Ben Mitchell writes about how the role of the police in sparking, and then failing to deal with, the England riots is becoming clearer.
Another week, another report surrounding the England Riots enters the public domain. Common themes begin to materialise, facts and figures converge.
The latest, out this week, saw the publication of 5 days in August, an interim study commissioned by the government.
This saw the setting up of the “riots communities and victims panel,” and sought to address such things as: why the riots took place; why some areas remained trouble-free whilst others around them erupted; and what measures could have been taken to prevent and manage the disturbances.
Those in attendance in the affected areas were a disparate bunch. Some were part of organised criminal groups, and some had purposely travelled to riot sites in order to loot – the ‘late night shoppers’ as they’re called – but many were opportunistic, caught up in ‘moments of madness.’
The demographics of the rioters, unsurprisingly, also echo the Home Office and Ministry of Justice’s statistical findings. The panel estimates that between 13,000 and 15,000 people took part, with over 4,000 of them arrested. They were overwhelmingly male, mostly under 24, with previous convictions, but not gang members.
Of the children brought before the courts: two-thirds had special educational needs, they were more likely to come from the most deprived areas, and therefore be in receipt of free school meals.
However, it is in its criticism of the police that this latest study differs.
From the very start, the actions of the police were found wanting. Firstly, in their levels of communication with the family of Mark Duggan, the man shot dead by police in Tottenham, which then sparked off the unrest.
Despite rumours circulating over the circumstances surrounding Mark Duggan’s death, family members came up against an ‘information vacuum’ from the police, who had failed to act upon Independent Police Complaints Commission (IPPC) recommendations when faced with such events.
As the report (pdf) says:
This was set against a historic backdrop of antipathy between some members of the black community and the police; some felt that these underlying tensions in the community had been rising for some time.
Most damningly, when it came to the riots itself, the report found that:
The vast majority of people we spoke to believed that the sole trigger for disturbances in their areas was the perception that the police could not contain the scale of rioting in Tottenham and then across London.
Lack of confidence in the police response to the initial riots encouraged people to test reactions in other areas… Rioters believed they would be able to loot and damage without being challenged by the police. In the hardest hit areas, they were correct.
Even before the release of this week’s interim report, we heard from Peter Fahy, the chief constable of Greater Manchester police, claiming that had the Met Police managed to contain and quickly stamp out the rioting, it would never have spread to Manchester.
People saw rioters in London ‘getting away with it,’ and that ‘the authorities weren’t in control,’ and so wanted to have their turn.
At the time, the government and the Metropolitan Police found themselves in a war of words over the handling of the trouble.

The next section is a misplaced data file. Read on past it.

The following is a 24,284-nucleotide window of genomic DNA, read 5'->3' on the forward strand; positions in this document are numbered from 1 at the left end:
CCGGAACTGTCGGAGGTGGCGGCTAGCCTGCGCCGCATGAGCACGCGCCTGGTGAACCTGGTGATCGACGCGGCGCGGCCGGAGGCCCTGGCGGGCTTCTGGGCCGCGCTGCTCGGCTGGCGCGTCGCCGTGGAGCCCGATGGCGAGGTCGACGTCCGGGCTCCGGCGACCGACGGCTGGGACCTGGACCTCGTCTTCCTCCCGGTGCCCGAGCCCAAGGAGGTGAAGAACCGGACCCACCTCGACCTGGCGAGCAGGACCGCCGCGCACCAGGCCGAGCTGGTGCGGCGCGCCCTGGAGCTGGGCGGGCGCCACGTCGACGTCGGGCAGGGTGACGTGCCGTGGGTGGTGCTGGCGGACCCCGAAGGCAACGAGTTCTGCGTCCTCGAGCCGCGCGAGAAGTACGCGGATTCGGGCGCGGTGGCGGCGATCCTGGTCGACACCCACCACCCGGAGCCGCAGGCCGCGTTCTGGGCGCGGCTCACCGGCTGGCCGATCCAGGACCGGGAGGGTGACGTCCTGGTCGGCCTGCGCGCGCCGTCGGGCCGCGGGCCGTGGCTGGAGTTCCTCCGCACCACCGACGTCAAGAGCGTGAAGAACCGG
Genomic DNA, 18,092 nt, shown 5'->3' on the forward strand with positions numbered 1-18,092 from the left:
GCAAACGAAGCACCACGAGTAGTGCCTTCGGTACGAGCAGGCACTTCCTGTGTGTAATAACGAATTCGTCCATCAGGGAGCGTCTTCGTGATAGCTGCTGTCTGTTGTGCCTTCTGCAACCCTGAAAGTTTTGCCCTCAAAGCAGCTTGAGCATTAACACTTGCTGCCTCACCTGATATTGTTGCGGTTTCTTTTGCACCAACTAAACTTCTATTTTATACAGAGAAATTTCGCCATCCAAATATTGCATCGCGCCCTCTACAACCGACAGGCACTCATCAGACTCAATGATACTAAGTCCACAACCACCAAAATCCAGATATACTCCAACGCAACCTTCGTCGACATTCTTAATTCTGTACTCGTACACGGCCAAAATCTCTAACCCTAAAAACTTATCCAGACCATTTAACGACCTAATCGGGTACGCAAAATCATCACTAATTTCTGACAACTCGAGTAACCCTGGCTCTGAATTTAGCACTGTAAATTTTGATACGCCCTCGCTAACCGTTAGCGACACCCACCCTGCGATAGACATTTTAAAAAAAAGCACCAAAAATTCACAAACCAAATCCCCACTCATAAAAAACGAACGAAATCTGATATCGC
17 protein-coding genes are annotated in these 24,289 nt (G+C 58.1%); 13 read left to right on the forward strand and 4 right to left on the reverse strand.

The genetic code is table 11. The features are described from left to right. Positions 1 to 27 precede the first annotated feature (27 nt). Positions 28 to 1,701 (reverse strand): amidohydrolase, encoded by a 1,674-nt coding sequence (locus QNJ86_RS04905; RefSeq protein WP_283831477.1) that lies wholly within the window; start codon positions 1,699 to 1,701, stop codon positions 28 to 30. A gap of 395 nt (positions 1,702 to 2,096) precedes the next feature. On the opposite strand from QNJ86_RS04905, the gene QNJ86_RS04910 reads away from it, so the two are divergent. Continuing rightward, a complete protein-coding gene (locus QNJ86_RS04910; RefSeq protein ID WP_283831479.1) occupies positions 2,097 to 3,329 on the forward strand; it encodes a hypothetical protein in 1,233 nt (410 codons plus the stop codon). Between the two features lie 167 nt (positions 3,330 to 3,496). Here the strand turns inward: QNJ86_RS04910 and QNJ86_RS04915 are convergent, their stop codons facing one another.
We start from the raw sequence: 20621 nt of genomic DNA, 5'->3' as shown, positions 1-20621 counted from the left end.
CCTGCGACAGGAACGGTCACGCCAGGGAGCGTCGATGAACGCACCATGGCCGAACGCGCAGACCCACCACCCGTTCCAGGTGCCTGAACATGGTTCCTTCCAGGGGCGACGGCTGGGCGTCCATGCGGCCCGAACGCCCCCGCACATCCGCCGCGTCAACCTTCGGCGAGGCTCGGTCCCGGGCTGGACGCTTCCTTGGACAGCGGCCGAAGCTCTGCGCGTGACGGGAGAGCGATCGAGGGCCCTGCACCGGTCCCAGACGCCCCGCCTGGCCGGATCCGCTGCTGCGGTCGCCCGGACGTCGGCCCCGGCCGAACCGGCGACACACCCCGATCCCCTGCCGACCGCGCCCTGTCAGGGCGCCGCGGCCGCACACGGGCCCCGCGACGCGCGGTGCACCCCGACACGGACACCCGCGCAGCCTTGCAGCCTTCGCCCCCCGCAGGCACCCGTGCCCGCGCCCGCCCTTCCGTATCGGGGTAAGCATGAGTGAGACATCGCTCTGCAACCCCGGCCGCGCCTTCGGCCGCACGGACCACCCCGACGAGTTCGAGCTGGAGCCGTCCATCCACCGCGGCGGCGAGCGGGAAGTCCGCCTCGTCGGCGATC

David Cameron used an emergency Commons debate to attack the police’s “insufficient” tactics and numbers during this week, whilst the home secretary, Theresa May, said that the public had lost confidence in them to take ‘clear and robust action in the face of open criminality.’
Predictably, the police defended themselves, rejecting criticism by people ‘who weren’t there.’
However, they have now recanted and admitted to mistakes being made, for which the PM can feel somewhat vindicated.
The insistence on persevering with the unpopular and discredited ‘stop and search’ tactic was highlighted by young black and Asian men in their motivations for being involved in the rioting; forming part of a much wider, general anger with the police.
Whilst probably already known, it is worth repeating what the latest studies have shown: that black people are seven times more likely to be stopped and searched by the police than their white counterparts, a figure which has risen in recent years. They are also more than three times more likely to then be arrested.
And both black and Asian people are also more likely to be sent to prison for committing similar offences to white people.
Is it any wonder that so much resentment exists?
It is no surprise that the report recommends that ‘stop and search’ receive “immediate attention to ensure that community support and confidence is not undermined”.
Its author, Darra Singh, paints a depressing picture and warns of future riots unless urgent steps are taken:
“…not only with the symptoms… but with the deep-seated causes of dissatisfaction beneath.”
We so often hear about the importance of community policing, built on consensus and fairness. This report illustrates just how important.
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• IDS jumped the gun: Gangs had nothing to do with the riots – Ben Mitchell, November 10th 2011
• Coalition split on riots sentencing – Ed Jacobs, October 10th 2011
• New York Times slam Cameron, Liberal Democrats over riots reaction – Daniel Elton, August 18th 2011
• Riots – the view from the devolved nations – Ed Jacobs, August 11th 2011
• A crowd psychology analysis of the riots – Clifford Stott, August 9th 2011